You’re not alone. We can feel like we’re alone when we wake up with a nasty rash or can’t get a good night’s rest because we’re unknowingly scratching. When my skin is literally tough, it can still hurt when someone tells me to “just stop scratching.” Many of us deal with the shame of chronic atopic dermatitis caused by our uniquely tricky systemic nickel allergy or nickel food allergy.
Both our eczema and living with a food allergy can negativity affect our quality of life, impacting our self esteem, sleep quality, emotional and mental health. This can be especially challenging when our symptoms are on our face and visible to others. Everything we do is to treat our symptoms because as of yet, there’s still no cure.
Sometimes my eczema isn’t even related to what I eat. I can be persistently following the low nickel diet, eating at home with my nickel free cookware and stress, dehydration, lack of sleep, my seasonal allergies or using a new cosmetic product will make it appear.
Driving a lot for work, audiobooks are one of my new favorite joys. Preferring non fiction, lately I can’t get enough of Brené Brown‘s work on authenticity and vulnerability. I love how she proudly defines herself as a shame researcher and proclaims that “vulnerability is not weakness.” Her message about perfectionism always being intrinsically tied to shame resonates with my core being.
It’s been close to 9 years since my diagnosis and there are times when I feel overwhelmed. When I travel or I don’t have time to cook meals I can start to blame myself for my eczema and tell myself all that I’m doing still isn’t enough.
Negative self-talk is so destructive. When I get in that headspace I have to actively stop and remind myself how far I’ve come. Born with atopic dermatitis, one day at age 24 while under a tremendous amount of stress my eczema became systemic and started reacting when I ate foods that are higher in nickel.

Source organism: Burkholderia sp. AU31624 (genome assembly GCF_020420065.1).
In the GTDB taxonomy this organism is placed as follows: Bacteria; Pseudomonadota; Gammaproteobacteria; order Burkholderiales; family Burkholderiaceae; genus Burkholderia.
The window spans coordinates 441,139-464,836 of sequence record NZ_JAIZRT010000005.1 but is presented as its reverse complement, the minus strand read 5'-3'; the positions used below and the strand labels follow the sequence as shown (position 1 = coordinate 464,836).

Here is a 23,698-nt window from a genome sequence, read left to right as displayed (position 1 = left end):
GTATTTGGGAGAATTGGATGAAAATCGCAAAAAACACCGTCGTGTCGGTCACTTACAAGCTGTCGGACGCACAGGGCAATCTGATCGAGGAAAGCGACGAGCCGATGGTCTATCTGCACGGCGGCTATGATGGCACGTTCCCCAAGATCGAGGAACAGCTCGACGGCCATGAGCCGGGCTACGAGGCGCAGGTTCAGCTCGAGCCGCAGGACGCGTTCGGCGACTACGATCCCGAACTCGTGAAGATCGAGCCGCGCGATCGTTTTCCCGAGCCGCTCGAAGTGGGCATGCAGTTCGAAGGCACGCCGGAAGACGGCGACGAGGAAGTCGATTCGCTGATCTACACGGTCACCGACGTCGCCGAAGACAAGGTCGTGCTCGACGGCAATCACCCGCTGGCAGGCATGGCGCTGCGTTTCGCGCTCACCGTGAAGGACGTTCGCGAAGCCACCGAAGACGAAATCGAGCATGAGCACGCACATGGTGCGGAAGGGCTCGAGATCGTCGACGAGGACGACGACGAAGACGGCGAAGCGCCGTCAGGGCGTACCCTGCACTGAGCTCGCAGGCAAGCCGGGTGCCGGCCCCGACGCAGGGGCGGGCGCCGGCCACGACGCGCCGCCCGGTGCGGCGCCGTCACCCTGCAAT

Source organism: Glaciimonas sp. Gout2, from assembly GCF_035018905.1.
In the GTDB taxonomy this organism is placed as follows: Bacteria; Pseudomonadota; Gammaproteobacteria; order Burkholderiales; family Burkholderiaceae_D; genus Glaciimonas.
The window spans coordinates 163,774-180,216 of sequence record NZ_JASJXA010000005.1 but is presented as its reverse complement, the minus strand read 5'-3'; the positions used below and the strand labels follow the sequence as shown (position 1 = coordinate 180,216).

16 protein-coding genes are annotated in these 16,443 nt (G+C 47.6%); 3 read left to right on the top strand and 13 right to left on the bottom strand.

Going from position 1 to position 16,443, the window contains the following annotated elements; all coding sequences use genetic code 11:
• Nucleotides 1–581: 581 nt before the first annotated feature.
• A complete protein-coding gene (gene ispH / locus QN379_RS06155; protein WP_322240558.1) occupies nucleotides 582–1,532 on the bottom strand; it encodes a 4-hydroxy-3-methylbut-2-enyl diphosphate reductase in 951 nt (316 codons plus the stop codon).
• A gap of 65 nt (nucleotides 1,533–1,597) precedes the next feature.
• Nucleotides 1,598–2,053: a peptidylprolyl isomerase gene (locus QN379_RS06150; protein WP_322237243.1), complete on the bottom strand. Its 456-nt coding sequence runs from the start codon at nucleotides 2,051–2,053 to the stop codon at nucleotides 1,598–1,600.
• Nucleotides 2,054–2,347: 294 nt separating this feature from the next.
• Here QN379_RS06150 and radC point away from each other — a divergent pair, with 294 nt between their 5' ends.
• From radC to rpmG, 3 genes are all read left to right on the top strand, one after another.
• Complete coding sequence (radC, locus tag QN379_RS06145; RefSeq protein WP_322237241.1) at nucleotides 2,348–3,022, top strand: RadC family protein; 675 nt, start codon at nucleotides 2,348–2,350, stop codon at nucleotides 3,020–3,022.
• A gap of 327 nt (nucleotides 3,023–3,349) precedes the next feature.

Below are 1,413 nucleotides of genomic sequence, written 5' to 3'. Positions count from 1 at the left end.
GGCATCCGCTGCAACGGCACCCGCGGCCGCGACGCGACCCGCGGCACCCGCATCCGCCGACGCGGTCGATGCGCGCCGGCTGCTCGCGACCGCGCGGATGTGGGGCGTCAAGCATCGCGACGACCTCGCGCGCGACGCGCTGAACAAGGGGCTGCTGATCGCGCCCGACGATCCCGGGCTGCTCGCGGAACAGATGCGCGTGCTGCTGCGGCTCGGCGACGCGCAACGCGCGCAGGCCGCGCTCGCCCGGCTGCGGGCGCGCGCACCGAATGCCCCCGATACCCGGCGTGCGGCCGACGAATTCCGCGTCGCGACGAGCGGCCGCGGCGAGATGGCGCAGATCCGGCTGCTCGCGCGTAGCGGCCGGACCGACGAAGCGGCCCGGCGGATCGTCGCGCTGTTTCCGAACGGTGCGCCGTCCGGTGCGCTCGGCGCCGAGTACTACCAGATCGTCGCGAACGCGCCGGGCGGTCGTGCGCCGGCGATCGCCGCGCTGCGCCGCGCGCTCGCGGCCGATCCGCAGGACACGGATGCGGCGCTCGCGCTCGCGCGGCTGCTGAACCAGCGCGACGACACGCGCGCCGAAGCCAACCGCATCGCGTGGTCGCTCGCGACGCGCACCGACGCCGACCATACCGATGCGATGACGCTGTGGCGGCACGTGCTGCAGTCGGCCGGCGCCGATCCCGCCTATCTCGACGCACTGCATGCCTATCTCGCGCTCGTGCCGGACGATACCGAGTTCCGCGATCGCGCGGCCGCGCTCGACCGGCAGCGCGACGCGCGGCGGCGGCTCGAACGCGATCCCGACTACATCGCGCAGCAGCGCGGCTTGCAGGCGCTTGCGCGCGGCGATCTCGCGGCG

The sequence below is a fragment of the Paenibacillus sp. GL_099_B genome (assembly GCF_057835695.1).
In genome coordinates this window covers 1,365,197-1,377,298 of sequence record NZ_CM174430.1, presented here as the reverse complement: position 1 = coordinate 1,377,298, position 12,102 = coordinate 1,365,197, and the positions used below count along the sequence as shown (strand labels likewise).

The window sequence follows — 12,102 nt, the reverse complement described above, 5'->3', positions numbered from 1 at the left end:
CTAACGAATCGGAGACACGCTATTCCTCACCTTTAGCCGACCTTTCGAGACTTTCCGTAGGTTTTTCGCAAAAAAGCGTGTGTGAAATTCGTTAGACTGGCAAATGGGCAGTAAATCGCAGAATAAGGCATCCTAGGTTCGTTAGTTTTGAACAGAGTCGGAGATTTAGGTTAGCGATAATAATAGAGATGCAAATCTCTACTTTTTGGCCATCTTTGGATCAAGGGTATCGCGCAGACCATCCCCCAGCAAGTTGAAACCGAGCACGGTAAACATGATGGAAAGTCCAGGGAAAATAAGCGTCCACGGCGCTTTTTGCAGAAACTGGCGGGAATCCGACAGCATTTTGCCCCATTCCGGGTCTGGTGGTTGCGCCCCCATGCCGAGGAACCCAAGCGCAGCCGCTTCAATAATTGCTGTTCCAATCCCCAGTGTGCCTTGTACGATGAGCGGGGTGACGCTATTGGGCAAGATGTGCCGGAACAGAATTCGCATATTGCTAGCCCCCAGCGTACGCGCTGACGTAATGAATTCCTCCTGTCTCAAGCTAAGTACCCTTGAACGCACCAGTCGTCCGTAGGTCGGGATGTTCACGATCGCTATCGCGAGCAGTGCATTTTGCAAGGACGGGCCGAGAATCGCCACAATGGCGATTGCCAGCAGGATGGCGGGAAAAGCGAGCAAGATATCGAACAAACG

I do my best every day and then wake up and try to do my best the next day, knowing some days will be easier than others. Yet I continue to show up and I am ever so grateful my food allergy doesn’t cause my anaphylaxis. Yet, I can still beat myself up and feel guilty after eating something I knew was higher in nickel or forgetting to ask the server about the specific ingredients. To overcome my own food allergy and eczema shame I try to tell myself it’s only one meal and one day. The last thing I want is to punish myself further than what my body is already doing. I’ve also had to come to accept my eczema will take 3-7 days to resolve when it emerges and engage in self-care and self-compassion.
There’s no perfect solution to living with a nickel food allergy. We can work diligently to avoid eating foods higher in nickel. We can carefully to try refrain from touching nickel, but nickel is in our water, air and soil. Realistically we can’t truly live with or without nickel as Barbara eloquently writes in the Two Faces of a Nickel Allergy.
While hiking in Southern Utah, my spouse and I found a beautiful patch of cacti blooming. Cactus only bloom when they are mature, under the right conditions of sunlight and cool nights. Some cactus species take years to bloom, ranging from 15, 30 to 100 years in the case of the puya raimondii, yet they still bloom and let the world see their true self. We are all beautiful and strong no matter what our skin looks or feels like.
What do you do to overcome guilt or shame related to your eczema and/or food allergy? I’d love to hear any tips you have in the comment section below!
I am honored to be recognized as one of the Top 40 Food Allergy Blogs and Top 20 Eczema Blogs to follow in 2018 from feedspot.com. I couldn’t do this without you and others within the allergy and eczema community. Thanks for sharing your story. I truly believe the more physicians, our co-workers and family know about our unique allergy the closer we’ll be at finding solutions. None of us can do this alone.